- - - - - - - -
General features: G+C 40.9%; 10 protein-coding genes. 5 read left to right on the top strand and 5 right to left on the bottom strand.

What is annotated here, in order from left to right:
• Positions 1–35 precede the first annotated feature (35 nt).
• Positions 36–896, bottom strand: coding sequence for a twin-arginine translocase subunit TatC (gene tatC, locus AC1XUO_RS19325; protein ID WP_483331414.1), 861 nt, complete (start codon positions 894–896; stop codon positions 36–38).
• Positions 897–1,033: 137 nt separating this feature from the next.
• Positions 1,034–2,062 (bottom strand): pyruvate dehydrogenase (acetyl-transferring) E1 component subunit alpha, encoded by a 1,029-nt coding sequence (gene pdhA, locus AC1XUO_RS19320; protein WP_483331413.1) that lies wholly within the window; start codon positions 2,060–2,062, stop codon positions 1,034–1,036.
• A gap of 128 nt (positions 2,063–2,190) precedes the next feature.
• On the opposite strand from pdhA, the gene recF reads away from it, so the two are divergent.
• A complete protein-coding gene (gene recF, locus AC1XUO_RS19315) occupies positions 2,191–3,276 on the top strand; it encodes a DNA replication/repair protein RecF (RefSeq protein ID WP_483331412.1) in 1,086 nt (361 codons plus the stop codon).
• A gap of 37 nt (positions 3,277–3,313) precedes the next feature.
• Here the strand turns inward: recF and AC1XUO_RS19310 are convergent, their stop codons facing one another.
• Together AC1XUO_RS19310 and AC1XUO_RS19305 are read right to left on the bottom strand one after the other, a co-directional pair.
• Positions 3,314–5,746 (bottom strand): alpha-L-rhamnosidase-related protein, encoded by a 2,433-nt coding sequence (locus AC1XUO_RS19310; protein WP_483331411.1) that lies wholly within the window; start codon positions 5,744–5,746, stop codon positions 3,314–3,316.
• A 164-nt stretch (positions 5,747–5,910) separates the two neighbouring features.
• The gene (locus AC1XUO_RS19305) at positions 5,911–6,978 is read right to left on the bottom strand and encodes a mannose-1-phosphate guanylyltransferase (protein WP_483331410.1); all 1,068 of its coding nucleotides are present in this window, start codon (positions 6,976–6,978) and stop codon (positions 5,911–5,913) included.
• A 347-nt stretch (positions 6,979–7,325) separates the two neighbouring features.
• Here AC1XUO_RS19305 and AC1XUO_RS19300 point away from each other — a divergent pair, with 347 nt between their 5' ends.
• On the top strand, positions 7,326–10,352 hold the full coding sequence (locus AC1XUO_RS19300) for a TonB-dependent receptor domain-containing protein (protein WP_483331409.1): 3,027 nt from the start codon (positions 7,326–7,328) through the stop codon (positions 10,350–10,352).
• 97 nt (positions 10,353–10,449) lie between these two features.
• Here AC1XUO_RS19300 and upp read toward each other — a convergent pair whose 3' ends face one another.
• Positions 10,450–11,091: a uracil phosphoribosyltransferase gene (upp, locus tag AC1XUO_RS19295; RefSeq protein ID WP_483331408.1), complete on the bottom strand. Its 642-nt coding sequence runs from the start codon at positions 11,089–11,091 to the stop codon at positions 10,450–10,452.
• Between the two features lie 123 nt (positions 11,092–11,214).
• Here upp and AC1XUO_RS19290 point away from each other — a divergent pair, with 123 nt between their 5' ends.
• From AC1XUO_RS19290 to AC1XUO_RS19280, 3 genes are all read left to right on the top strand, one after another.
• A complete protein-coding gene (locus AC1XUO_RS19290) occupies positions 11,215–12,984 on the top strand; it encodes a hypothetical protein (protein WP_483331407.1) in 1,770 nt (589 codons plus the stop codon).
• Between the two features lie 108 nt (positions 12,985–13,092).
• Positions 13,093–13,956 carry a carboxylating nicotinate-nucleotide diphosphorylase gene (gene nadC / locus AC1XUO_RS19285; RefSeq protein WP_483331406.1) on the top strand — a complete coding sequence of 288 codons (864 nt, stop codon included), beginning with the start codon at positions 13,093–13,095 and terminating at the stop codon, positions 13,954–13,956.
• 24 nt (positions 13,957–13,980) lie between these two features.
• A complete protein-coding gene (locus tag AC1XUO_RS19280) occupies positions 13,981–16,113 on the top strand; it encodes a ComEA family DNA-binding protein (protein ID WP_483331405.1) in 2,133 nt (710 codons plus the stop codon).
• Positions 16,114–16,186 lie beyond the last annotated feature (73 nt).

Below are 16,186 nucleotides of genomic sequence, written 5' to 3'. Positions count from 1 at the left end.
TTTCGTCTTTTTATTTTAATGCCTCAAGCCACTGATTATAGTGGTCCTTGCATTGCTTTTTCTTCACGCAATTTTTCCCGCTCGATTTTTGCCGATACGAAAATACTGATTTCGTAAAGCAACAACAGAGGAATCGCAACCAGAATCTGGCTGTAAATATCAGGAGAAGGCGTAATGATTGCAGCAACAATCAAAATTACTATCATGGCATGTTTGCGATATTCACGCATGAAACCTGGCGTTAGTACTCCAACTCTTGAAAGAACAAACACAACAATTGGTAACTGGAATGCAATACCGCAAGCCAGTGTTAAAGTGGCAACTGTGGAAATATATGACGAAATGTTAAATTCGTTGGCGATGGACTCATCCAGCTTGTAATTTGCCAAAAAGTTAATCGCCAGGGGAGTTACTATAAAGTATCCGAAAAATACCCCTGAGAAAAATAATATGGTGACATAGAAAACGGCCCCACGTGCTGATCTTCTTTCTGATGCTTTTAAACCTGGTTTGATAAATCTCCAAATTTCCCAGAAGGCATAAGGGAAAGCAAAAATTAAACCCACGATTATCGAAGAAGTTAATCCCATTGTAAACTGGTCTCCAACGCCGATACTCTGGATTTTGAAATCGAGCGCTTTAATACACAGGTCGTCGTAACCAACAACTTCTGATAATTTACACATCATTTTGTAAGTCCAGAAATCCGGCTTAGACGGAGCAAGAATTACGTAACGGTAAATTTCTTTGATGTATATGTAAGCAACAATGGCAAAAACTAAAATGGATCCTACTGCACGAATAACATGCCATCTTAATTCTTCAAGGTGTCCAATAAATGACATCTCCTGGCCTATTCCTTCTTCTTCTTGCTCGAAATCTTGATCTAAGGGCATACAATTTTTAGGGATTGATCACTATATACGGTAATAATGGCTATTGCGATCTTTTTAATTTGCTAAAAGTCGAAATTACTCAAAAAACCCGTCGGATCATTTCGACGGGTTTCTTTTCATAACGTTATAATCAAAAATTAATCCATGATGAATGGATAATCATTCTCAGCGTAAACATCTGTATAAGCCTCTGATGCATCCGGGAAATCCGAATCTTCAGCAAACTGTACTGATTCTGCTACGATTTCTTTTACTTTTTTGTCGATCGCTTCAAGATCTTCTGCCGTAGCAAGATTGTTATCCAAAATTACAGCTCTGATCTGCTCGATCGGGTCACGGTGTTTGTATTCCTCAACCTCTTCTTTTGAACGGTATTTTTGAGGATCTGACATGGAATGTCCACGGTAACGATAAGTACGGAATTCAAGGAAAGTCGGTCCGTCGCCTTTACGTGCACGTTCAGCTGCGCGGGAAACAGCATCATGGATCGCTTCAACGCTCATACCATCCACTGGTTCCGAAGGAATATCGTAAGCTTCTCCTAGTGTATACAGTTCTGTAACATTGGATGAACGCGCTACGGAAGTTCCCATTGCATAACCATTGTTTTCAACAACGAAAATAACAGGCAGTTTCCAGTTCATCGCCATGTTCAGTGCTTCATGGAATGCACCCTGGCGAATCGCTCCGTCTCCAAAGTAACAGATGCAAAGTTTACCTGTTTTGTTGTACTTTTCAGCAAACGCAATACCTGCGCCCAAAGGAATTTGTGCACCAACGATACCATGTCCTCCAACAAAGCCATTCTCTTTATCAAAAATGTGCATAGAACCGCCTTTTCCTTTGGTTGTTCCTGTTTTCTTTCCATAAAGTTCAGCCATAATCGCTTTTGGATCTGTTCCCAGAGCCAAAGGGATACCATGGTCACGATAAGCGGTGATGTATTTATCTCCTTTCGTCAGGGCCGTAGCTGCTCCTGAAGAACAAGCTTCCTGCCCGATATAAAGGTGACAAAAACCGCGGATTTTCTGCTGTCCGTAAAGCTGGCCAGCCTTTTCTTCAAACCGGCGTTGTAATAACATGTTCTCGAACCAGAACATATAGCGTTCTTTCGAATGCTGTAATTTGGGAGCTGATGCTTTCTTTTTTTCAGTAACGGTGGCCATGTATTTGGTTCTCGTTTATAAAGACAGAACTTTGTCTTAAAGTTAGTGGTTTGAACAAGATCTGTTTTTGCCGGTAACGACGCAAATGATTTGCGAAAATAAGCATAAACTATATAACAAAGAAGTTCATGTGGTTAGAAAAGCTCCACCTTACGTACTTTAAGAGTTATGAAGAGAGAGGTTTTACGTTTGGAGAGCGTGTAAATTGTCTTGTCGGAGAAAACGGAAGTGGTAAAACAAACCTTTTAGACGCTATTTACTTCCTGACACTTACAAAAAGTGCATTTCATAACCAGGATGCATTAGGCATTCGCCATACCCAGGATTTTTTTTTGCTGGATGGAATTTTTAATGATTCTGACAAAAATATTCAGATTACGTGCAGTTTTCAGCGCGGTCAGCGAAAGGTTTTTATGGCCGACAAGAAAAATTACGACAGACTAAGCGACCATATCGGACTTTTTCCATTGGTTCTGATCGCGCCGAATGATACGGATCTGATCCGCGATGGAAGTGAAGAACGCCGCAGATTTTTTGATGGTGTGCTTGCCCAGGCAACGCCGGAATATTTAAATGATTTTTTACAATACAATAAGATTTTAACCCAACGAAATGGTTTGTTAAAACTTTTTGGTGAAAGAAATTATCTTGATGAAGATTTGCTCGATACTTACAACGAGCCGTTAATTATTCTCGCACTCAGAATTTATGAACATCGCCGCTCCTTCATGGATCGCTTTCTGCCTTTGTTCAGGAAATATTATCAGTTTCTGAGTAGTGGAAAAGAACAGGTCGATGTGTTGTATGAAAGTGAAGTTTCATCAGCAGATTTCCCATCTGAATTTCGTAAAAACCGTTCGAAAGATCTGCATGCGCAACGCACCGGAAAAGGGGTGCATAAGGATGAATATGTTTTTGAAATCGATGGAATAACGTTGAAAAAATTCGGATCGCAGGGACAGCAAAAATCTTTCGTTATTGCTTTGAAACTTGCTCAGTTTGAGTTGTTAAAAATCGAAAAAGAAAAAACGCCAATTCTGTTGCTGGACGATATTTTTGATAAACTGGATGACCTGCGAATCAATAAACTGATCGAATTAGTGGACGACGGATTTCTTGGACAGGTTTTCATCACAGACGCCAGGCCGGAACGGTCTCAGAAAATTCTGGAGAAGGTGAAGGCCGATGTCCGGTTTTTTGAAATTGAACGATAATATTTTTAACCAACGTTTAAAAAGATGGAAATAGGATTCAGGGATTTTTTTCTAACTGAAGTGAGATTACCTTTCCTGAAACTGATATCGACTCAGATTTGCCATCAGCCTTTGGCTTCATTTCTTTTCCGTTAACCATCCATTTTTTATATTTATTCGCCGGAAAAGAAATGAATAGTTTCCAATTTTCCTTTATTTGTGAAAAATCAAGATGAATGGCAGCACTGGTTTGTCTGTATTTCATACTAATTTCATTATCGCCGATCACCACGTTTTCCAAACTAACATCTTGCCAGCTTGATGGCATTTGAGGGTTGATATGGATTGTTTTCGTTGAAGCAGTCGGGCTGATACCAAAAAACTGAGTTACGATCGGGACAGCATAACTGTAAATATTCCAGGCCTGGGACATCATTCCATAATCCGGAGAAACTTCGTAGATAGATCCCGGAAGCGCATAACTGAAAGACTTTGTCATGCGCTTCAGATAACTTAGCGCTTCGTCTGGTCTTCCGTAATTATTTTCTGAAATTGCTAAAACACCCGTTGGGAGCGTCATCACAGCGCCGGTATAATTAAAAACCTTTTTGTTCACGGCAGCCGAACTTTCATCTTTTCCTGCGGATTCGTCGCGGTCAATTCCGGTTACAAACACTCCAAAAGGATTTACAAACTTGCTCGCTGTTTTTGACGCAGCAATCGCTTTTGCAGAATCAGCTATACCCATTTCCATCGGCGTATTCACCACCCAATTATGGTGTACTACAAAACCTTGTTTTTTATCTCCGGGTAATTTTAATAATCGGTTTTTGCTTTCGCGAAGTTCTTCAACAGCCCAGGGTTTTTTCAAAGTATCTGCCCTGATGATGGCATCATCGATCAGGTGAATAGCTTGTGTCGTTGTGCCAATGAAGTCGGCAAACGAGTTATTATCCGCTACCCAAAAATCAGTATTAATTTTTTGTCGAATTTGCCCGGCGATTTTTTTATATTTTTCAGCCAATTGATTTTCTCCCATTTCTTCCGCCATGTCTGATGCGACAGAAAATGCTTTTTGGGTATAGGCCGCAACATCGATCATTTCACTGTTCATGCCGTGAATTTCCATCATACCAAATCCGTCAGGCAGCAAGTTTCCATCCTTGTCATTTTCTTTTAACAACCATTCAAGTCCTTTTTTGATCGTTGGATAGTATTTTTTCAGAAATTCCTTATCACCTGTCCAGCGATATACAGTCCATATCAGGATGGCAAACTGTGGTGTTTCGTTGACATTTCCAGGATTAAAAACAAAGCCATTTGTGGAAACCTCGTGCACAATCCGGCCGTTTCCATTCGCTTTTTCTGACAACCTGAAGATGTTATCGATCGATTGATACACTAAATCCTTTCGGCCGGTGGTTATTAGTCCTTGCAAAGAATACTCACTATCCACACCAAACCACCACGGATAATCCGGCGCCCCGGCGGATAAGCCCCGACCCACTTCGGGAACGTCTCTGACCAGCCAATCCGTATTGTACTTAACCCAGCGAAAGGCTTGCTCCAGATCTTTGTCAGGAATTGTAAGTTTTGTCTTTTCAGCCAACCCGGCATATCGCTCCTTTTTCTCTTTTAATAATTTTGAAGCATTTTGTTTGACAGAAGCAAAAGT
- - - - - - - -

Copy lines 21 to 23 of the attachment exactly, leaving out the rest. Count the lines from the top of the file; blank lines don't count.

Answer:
• Positions 10,450–11,091: a uracil phosphoribosyltransferase gene (upp, locus tag AC1XUO_RS19295; RefSeq protein ID WP_483331408.1), complete on the bottom strand. Its 642-nt coding sequence runs from the start codon at positions 11,089–11,091 to the stop codon at positions 10,450–10,452.
• Between the two features lie 123 nt (positions 11,092–11,214).
• Here upp and AC1XUO_RS19290 point away from each other — a divergent pair, with 123 nt between their 5' ends.